Promises Worth Keeping.

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Canfield, K. R.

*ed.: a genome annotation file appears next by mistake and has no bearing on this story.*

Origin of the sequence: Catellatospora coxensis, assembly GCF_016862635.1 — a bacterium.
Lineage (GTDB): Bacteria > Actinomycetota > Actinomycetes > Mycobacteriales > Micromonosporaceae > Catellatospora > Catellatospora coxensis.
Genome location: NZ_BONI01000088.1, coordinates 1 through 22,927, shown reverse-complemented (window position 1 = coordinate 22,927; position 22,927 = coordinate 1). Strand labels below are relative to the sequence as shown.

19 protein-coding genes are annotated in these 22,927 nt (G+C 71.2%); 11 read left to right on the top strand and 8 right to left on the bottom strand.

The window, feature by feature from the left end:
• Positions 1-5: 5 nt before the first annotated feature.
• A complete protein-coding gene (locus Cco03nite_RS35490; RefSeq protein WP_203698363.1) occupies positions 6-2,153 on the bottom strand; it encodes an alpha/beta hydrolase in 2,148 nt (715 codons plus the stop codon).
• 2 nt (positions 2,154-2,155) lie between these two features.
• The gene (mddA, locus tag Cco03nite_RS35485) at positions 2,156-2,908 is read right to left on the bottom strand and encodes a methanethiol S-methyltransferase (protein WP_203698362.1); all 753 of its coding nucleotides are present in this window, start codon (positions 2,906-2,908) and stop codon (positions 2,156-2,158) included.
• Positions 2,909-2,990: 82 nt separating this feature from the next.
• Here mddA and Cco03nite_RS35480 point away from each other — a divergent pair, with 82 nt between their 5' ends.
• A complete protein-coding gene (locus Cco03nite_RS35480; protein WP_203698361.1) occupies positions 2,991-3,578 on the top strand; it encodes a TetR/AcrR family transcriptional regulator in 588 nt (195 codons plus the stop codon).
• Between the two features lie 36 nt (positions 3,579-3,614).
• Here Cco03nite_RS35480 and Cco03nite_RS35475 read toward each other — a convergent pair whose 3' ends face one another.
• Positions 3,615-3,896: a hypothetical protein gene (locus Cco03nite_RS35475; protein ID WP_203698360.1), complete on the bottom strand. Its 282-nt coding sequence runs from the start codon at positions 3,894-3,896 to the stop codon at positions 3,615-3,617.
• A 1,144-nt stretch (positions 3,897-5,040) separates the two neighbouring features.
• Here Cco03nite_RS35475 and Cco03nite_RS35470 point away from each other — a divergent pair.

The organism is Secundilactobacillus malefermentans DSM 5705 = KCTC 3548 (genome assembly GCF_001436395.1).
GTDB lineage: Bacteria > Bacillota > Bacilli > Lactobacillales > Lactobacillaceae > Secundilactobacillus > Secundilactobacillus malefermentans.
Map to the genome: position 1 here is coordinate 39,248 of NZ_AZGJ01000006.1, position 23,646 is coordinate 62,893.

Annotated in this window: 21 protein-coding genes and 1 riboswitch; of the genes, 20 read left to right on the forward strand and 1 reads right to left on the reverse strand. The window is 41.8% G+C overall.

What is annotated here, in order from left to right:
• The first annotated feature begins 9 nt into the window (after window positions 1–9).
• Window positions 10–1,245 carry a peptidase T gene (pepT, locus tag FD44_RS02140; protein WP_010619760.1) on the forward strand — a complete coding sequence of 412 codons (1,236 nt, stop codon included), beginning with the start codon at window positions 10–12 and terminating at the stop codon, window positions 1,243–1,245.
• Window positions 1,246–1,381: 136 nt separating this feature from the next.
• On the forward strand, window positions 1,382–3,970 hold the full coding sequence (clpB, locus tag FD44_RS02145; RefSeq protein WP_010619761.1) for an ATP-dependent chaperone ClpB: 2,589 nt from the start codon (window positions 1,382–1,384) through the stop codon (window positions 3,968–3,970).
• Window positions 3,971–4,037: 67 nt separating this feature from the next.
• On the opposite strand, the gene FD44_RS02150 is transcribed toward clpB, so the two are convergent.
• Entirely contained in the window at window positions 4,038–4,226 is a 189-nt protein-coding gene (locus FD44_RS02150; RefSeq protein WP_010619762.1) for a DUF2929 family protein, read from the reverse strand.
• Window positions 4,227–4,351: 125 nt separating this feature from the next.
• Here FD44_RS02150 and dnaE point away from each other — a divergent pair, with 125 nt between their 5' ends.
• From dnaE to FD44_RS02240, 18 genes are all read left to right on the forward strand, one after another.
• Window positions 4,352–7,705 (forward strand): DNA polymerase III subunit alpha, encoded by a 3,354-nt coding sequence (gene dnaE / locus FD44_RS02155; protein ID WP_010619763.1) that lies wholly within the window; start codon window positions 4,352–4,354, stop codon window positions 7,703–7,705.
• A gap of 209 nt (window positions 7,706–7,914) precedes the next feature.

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A framework for defining the role of fathers must acknowledge the importance of commitment, the fact that not all fathers are married to the mother of their children, and responsibilities other than that of "breadwinner." This chapter describes four key dimensions of fathering identified from a review of social science, biological, historical, and theological literature: involvement, consistency, awareness, and nurturance. Involvement depends on the father's ability to be engaged with his children, as well as accessible and responsible for their daily needs. A father's level of involvement often depends on the actions and attitudes of his wife and his employer. Consistency in fathering enhances child development as men provide a reliable foundation for teaching their children about appropriate behavior, spiritual and moral issues, and gender identity. Awareness indicates an understanding of the child's interests and abilities, while nurturance establishes connections with children through physical touch and healthy discipline. Contemporary fathers are motivated to improve their fathering behavior by their faith and a desire to heal their relationships with family members. Civic organizations can promote fathering by developing fatherhood skills programs for adults and high school students and by sponsoring "Father of the Year" awards programs. 31 notes.

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